The biggest pile of contaminated sediment on the Canadian side of the Great Lakes was supposed to be de-listed as an “area of concern” last year but figuring out what to do with the coal by-product in Hamilton harbour and finding the money to do it, took decades. The first barges hit the water six months ago and now two layers of steel wall have been built around the heaviest concentration of toxic sludge at Randle Reef, the first half of a container that will be finished next year.
At Pier 15 you can see the heavy equipment dropping rock into the walls to shore them up and keep the contaminants inside. It’s expected to be here forever. At the bottom of the harbour is enough coal tar to fill first Ontario Centre three times over. In the 1800s, the village of Hamilton was lit by a nearby coal plant and by the early 1900s, the steel mills moved in. It was a time when both industry and municipality used the harbour as a dump. Even within the past 10 years, floating blobs of tar have been seen in the water. Before building this container, workers tried to empty the harbour of fish. Except, they didn’t find any fish.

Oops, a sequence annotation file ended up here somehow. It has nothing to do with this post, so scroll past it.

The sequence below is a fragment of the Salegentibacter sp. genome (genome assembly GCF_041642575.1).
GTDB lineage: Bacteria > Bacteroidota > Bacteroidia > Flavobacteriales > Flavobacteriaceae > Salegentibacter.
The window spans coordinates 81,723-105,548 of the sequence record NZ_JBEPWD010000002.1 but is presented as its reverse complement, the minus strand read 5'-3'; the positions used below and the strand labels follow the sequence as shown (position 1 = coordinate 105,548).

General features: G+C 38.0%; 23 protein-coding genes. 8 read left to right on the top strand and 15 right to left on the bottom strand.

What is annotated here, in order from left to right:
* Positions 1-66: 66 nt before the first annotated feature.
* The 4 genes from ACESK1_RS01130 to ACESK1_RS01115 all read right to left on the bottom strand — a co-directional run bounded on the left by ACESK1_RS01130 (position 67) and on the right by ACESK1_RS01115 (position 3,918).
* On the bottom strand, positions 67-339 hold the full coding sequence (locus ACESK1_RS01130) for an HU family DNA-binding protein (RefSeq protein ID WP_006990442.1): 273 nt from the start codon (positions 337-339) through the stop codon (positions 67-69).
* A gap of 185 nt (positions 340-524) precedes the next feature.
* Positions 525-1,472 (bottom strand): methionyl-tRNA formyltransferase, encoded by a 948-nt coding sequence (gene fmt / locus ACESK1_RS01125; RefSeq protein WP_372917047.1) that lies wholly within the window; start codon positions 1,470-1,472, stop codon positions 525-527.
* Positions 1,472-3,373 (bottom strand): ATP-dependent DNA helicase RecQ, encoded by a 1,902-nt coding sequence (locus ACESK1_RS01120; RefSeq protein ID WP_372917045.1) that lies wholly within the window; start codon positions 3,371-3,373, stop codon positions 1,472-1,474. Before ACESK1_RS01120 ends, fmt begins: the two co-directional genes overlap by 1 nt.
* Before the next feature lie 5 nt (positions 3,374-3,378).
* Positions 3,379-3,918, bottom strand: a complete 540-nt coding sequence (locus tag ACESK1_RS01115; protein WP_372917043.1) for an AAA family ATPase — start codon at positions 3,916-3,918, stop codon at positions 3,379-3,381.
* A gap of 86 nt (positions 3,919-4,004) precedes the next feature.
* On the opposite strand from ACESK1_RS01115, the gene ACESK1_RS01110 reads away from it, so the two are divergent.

“There’s almost nothing that lives in here. It’s extremely toxic.” Jon Gee, Environment and Climate change Canada.
Especially when exposed to air, so the department has been careful not to let any contaminants surface. After another year of building, they will then spend two years dredging the lake bottom.
“It’s a giant shop vac really, that will basically suck it all up, pump it via underwater pipeline so those contaminants never become exposed to the air.”
Once the tar is contained, water will be removed and cleaned. The container will be capped and weighed down with rock for three years until it compacts. Eventually the area will be paved and the Port Authority will take it over, that’s expected in 2022. Income generated when ships berth at Randle Reef will be used to maintain the container, so the toxic tar never escapes. Within 10 years from now and $139 million later, Randle Reef should be taken off the country’s environmental watch list.